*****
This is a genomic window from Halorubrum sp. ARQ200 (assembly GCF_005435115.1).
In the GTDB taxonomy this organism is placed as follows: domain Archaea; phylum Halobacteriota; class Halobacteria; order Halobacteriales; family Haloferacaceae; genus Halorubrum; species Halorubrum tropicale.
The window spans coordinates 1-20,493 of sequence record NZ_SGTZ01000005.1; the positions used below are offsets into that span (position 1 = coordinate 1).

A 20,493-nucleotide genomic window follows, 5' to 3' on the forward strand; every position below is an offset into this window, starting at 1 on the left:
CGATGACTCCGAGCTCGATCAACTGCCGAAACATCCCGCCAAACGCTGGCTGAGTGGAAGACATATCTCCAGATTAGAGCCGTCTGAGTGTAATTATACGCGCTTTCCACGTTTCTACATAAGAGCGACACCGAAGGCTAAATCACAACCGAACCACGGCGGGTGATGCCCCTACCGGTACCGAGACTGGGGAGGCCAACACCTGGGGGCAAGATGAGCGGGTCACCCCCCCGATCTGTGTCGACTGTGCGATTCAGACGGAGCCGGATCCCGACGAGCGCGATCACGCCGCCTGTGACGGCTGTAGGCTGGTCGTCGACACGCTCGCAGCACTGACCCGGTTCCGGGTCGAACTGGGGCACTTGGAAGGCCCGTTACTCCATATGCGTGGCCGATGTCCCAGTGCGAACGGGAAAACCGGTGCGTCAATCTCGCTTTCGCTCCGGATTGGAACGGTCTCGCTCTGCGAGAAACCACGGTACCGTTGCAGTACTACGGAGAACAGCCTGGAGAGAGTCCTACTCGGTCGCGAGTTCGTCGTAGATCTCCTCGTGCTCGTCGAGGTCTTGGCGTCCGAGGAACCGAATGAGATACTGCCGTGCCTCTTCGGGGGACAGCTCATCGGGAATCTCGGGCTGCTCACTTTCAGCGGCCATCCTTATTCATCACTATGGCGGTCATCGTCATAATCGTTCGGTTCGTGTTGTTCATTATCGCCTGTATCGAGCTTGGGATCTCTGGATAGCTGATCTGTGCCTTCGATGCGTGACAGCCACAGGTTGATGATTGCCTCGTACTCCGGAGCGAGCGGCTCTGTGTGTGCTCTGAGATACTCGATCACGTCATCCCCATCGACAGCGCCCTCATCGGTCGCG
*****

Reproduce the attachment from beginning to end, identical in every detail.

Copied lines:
This is a genomic window from Halorubrum sp. ARQ200 (assembly GCF_005435115.1).
In the GTDB taxonomy this organism is placed as follows: domain Archaea; phylum Halobacteriota; class Halobacteria; order Halobacteriales; family Haloferacaceae; genus Halorubrum; species Halorubrum tropicale.
The window spans coordinates 1-20,493 of sequence record NZ_SGTZ01000005.1; the positions used below are offsets into that span (position 1 = coordinate 1).

A 20,493-nucleotide genomic window follows, 5' to 3' on the forward strand; every position below is an offset into this window, starting at 1 on the left:
CGATGACTCCGAGCTCGATCAACTGCCGAAACATCCCGCCAAACGCTGGCTGAGTGGAAGACATATCTCCAGATTAGAGCCGTCTGAGTGTAATTATACGCGCTTTCCACGTTTCTACATAAGAGCGACACCGAAGGCTAAATCACAACCGAACCACGGCGGGTGATGCCCCTACCGGTACCGAGACTGGGGAGGCCAACACCTGGGGGCAAGATGAGCGGGTCACCCCCCCGATCTGTGTCGACTGTGCGATTCAGACGGAGCCGGATCCCGACGAGCGCGATCACGCCGCCTGTGACGGCTGTAGGCTGGTCGTCGACACGCTCGCAGCACTGACCCGGTTCCGGGTCGAACTGGGGCACTTGGAAGGCCCGTTACTCCATATGCGTGGCCGATGTCCCAGTGCGAACGGGAAAACCGGTGCGTCAATCTCGCTTTCGCTCCGGATTGGAACGGTCTCGCTCTGCGAGAAACCACGGTACCGTTGCAGTACTACGGAGAACAGCCTGGAGAGAGTCCTACTCGGTCGCGAGTTCGTCGTAGATCTCCTCGTGCTCGTCGAGGTCTTGGCGTCCGAGGAACCGAATGAGATACTGCCGTGCCTCTTCGGGGGACAGCTCATCGGGAATCTCGGGCTGCTCACTTTCAGCGGCCATCCTTATTCATCACTATGGCGGTCATCGTCATAATCGTTCGGTTCGTGTTGTTCATTATCGCCTGTATCGAGCTTGGGATCTCTGGATAGCTGATCTGTGCCTTCGATGCGTGACAGCCACAGGTTGATGATTGCCTCGTACTCCGGAGCGAGCGGCTCTGTGTGTGCTCTGAGATACTCGATCACGTCATCCCCATCGACAGCGCCCTCATCGGTCGCG